Doctors told to Skype and text to tackle millions of missed appointments
Daily Mail Reporter
09:05 GMT, 27 August 2012
09:08 GMT, 27 August 2012
One in 10 health appointments were missed last year, costing the NHS hundreds of millions of pounds and delaying treatment for other patients, figures suggest.
Patients missed 5.5 million hospital appointments last year, the Department of Health said.
Although the figure is 250,000 less than the previous year, ministers are calling for hospitals to use more innovative solutions to tackle the number of people who miss appointments.
The doctor will Skype you now: Doctors are using online tools to see their patients
Newham University Hospital has started a pilot where diabetes patients who do not need a physical examination are seen via Skype – a system that provides free online video and audio calls.
They said since the scheme came in missed appointments have fallen by 11 per cent.
Feedback from patients has found that the quality of care is the same as face
to face appointments.
A number of hospitals including King’s College, London, and Derby Hospitals NHS Foundation Trust already use a text message system to remind patients of their appointments.
By using reminders and other methods such as
online cancellation forms, it is easier for patients who do need to
cancel to get in touch with their hospital.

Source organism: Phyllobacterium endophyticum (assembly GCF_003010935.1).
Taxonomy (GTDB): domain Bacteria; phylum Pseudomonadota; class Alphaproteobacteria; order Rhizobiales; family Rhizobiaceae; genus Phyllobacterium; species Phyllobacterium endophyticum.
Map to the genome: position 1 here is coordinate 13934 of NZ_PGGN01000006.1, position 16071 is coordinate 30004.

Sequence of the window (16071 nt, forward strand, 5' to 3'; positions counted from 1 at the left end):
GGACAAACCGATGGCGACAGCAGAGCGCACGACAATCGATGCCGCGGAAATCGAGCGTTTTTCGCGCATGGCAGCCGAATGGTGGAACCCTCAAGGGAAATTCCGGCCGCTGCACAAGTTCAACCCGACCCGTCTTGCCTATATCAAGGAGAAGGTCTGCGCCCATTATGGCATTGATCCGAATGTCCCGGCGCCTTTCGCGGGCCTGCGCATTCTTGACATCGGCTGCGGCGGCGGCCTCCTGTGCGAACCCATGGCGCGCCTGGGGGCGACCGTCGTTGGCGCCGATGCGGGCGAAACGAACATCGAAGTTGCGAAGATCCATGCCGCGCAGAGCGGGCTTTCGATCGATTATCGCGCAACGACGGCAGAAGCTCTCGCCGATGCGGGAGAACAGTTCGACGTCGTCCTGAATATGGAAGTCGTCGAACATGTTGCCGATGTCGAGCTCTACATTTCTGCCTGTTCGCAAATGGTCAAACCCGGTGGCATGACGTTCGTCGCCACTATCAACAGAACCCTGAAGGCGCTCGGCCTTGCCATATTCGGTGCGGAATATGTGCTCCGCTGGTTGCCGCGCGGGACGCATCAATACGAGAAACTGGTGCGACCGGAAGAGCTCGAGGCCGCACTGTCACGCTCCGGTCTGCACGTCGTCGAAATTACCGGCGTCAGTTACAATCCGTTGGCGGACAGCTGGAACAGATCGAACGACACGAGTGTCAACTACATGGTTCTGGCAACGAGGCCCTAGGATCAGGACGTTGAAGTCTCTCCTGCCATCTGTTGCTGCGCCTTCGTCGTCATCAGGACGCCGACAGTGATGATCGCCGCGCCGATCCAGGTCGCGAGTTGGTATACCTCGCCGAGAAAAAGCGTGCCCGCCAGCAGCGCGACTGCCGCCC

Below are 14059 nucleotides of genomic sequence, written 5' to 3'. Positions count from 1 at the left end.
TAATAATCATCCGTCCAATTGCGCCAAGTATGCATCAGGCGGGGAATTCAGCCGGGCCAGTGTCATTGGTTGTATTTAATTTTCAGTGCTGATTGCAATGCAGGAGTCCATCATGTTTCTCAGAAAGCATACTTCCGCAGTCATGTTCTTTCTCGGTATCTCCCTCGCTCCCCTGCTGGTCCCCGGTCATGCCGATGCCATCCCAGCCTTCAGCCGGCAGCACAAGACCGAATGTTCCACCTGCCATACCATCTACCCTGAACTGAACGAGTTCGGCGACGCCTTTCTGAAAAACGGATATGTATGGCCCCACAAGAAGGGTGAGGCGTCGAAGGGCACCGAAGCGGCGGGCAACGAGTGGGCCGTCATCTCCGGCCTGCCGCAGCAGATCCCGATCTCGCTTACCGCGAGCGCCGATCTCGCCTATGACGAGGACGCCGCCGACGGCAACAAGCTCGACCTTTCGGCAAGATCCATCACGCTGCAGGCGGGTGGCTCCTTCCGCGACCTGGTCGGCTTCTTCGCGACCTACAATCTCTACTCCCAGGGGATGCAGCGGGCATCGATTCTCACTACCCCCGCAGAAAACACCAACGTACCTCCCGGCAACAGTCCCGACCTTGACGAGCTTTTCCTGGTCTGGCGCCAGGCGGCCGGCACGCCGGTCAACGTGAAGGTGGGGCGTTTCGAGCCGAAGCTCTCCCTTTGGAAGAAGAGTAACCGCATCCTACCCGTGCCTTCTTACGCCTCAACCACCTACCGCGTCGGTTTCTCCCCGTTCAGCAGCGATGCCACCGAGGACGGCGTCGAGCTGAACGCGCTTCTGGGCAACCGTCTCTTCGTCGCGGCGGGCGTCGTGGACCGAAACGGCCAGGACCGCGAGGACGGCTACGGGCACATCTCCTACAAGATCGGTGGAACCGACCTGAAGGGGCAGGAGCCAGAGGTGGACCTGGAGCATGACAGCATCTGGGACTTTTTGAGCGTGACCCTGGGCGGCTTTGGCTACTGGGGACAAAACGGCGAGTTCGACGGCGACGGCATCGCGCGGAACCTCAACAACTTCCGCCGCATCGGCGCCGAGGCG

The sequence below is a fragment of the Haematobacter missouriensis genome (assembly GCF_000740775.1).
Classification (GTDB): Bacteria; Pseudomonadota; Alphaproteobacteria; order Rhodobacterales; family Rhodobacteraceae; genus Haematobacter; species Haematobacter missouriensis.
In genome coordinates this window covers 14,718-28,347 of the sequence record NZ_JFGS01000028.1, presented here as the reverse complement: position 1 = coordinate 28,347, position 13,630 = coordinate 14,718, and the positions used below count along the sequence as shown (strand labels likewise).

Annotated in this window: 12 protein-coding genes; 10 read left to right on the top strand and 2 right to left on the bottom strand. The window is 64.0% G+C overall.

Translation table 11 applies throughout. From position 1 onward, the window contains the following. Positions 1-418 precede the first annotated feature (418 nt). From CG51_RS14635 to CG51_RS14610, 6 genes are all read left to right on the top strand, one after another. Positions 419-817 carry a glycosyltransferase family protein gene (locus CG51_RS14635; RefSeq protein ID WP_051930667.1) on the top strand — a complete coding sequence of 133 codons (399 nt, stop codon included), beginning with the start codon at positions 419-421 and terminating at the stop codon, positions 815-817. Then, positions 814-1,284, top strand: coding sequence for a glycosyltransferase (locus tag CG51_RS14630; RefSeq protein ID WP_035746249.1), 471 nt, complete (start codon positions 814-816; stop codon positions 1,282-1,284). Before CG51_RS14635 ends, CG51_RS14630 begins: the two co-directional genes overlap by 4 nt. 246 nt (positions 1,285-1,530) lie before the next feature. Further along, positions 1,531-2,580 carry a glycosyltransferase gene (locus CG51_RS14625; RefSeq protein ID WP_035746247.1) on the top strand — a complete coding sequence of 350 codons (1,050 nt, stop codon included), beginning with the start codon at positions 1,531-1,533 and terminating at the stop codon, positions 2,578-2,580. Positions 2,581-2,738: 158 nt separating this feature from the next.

Health Minister Simon Burns said: 'It is important that people realise that not turning up for their agreed appointments, means other patients’ care might be delayed and doctors’ and nurses’ time could be wasted, costing taxpayers money.
'Today we are highlighting the number of missed appointments so people can see the impact this is having on their NHS.
'Patients often have genuine reasons to miss an appointment, but it can have a big impact on the care we can offer to other patients. It is important that the public understand we have responsibilities too, like not wasting precious NHS resources.
'I’m glad to see that the NHS is increasingly using simple ideas such as texting their patients before an appointment or seeing them via Skype.
'These could have a dramatic impact and I want to see more hospitals making use of them.'